For many years, semi drivers have faced issues with the low underpass on East Tiffin Street. Most semis will not clear the top of the structure and will either get stuck or have to turn around, a process that usually involves police and traffic control.
Willard City Manager Bryson Hamons told members of city council signs have been installed on US 224 and Ohio 103 warning of the 13’2” clearance for the underpass. GPS does not make the distinction for the lower height.
“We hope these signs help prevent further accidents and backups from semis and other vehicles,” Hamons pointed out, “when they unknowingly travel this route.”
Hamons said the US 224 main cleaning that was scheduled for June has been delayed. The company that is doing the work is coming to Willard from New Jersey. Two members of that crew have been diagnosed with COVID-19.
“Preparations are bing made for his event as the wastewater treatment department has prepared a plan,” Hamons noted, “to divert the flow coming from the Keefer Street combine sewer to the lagoon for an eight-hour period. The material from the cleaning will sit in the lagoon for pretreatment which will act as a buffer prior to treatment at the plant.
“They felt that was a little safer to do because there could be some minerals or other harmful metals in the water.”
Hamons said the city will let residents know there might be an odor during the cleaning.
Several weeks ago, there was a water leak at Keefer and Spring streets, according to Hamons.
“The leak was patched,” he pointed out. “However since then, we have decided to extend the Keefer Street resurfacing from Washington Street to the underpass to replace the entire waterline under this intersection.
“This line is extremely old,” he added. “We would hate for another section of the lien to break after putting new pavement over the top. This will be done in-house by our street department.”
On June 16, service technicians and a software programmer from the Gorman Rupp pump company were in Willard to reprogram the current Programmable Logic Controller that operates the 224-pump station.
“The problem was originally thought to be a bad program card that was obsolete,” Hamons explained. “We were pleasantly surprised to find out the programmer reprogrammed the PLC with our existing card. Everything works as it should for now.
“While everything worked out for us this time, we were reminded that the PLC and several components are obsolete,” he pointed out. “Due to the age of these components, a complete PLC upgrade, including controls, was recommended which we will look into getting into future capital.”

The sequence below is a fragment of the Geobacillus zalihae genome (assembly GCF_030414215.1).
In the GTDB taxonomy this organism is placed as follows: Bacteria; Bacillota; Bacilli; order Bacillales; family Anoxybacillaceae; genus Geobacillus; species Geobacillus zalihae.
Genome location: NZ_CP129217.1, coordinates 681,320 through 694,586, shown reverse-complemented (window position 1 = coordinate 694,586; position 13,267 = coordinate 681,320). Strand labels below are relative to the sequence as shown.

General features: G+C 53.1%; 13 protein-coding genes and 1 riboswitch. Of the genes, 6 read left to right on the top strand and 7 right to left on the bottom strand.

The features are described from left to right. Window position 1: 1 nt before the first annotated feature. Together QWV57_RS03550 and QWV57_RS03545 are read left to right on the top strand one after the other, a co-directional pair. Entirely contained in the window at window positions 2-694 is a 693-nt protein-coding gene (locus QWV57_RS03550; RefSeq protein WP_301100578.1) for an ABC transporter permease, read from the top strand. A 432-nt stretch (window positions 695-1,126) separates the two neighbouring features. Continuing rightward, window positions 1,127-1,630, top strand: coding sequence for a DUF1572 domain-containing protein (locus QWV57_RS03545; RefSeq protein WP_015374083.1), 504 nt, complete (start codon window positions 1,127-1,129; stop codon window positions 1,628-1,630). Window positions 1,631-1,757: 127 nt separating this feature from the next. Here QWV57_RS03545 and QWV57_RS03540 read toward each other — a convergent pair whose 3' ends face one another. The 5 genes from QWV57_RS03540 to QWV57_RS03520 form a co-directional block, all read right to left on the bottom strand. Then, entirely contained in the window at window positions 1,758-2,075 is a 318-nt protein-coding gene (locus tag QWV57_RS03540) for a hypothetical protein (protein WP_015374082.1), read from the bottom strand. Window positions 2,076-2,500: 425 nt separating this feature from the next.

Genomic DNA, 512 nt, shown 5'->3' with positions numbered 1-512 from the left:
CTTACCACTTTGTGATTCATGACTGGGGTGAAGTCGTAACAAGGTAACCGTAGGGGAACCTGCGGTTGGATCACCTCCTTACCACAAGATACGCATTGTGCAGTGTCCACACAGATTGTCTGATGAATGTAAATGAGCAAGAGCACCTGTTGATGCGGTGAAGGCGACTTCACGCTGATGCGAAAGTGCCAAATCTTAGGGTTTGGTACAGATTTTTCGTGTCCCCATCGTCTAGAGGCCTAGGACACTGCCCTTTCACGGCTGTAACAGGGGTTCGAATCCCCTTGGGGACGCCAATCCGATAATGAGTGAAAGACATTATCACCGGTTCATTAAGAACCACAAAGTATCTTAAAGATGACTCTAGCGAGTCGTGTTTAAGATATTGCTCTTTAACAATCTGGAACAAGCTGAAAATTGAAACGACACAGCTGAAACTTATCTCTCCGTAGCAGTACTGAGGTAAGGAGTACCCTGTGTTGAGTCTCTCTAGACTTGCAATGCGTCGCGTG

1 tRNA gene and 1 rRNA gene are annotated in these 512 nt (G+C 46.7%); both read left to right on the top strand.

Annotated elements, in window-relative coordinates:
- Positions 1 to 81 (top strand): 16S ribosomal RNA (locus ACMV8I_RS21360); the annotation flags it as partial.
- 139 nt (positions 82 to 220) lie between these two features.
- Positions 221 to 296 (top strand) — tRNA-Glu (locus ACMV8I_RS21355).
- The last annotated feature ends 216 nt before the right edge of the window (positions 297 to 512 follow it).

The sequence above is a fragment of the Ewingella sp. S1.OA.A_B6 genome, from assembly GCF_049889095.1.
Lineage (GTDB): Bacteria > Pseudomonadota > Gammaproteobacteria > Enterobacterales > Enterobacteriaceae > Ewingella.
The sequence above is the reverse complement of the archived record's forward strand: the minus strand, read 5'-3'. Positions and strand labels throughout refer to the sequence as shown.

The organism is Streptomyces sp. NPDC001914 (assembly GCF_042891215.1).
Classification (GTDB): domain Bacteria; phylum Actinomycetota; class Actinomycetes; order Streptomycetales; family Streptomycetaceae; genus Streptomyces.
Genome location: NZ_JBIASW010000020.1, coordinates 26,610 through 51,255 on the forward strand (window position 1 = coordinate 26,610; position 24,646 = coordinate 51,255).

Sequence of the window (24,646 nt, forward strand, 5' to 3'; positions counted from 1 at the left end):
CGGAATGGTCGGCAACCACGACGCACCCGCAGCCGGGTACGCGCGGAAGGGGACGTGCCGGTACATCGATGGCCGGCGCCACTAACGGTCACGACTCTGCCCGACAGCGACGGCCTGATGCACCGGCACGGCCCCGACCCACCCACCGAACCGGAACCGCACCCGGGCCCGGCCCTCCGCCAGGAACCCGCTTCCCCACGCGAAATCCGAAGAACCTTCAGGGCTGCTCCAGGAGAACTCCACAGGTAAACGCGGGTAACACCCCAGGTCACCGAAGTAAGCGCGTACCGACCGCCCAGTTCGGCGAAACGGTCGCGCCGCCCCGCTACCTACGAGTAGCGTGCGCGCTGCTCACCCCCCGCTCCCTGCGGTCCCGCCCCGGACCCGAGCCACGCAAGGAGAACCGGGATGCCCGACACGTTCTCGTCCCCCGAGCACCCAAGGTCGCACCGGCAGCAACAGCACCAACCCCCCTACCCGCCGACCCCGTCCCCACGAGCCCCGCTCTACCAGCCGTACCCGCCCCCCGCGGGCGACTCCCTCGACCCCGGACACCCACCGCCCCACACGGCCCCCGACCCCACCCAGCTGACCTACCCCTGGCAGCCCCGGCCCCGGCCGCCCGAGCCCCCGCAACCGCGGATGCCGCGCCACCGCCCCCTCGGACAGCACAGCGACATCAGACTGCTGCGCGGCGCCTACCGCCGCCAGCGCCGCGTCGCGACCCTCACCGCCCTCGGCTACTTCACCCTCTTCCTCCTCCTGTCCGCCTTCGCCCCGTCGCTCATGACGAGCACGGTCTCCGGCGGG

Hamons said Columbia Gas does not thing they will finish their project in the city until at least Aug. 1.
“That’s what they are shooting for,” he explained. At the time, they had 90% of the mains done. I think it’s closer to 100%. Their cameras have found many potential issues in our sewer lines that have allowed us to do preventive medicine. They said they had 100 of 222 services done.”
Hamons said the city expects to hear from the Ohio Department of Aviation Department of Transportation on the airport grant proposal some time in July. There were 40 airports that submitted proposals for t0 projects which totaled $45 million of work.
“This grant is highly competitive,” He pointed out. “There is only $6.5 million available.”
The second ultrasonic algae control unit has been repaired and placed in the reservoir. Hamons said the city has seen a substantial improvement in preventing algae growth since the units were installed in 2019.
The city will be receiving a $3,000 grant from the Huron County Mental Health and Addiction Services board to help with the DARE program. Hamons said the money can be used for supplies and equipment for the program.
Recently 31 city employees completed a refresher course for CPR provided by Willard Fire & Rescue. Hamons said employees also learned how to use and Automated External Defibrillator.
“Hopefully, we will never need to use this training,” he noted. “It is reassuring to know that we have been properly trained in case of an incident.”
Council members accepted a $10,051.40 donation from the Willard Moose Lodge #2153.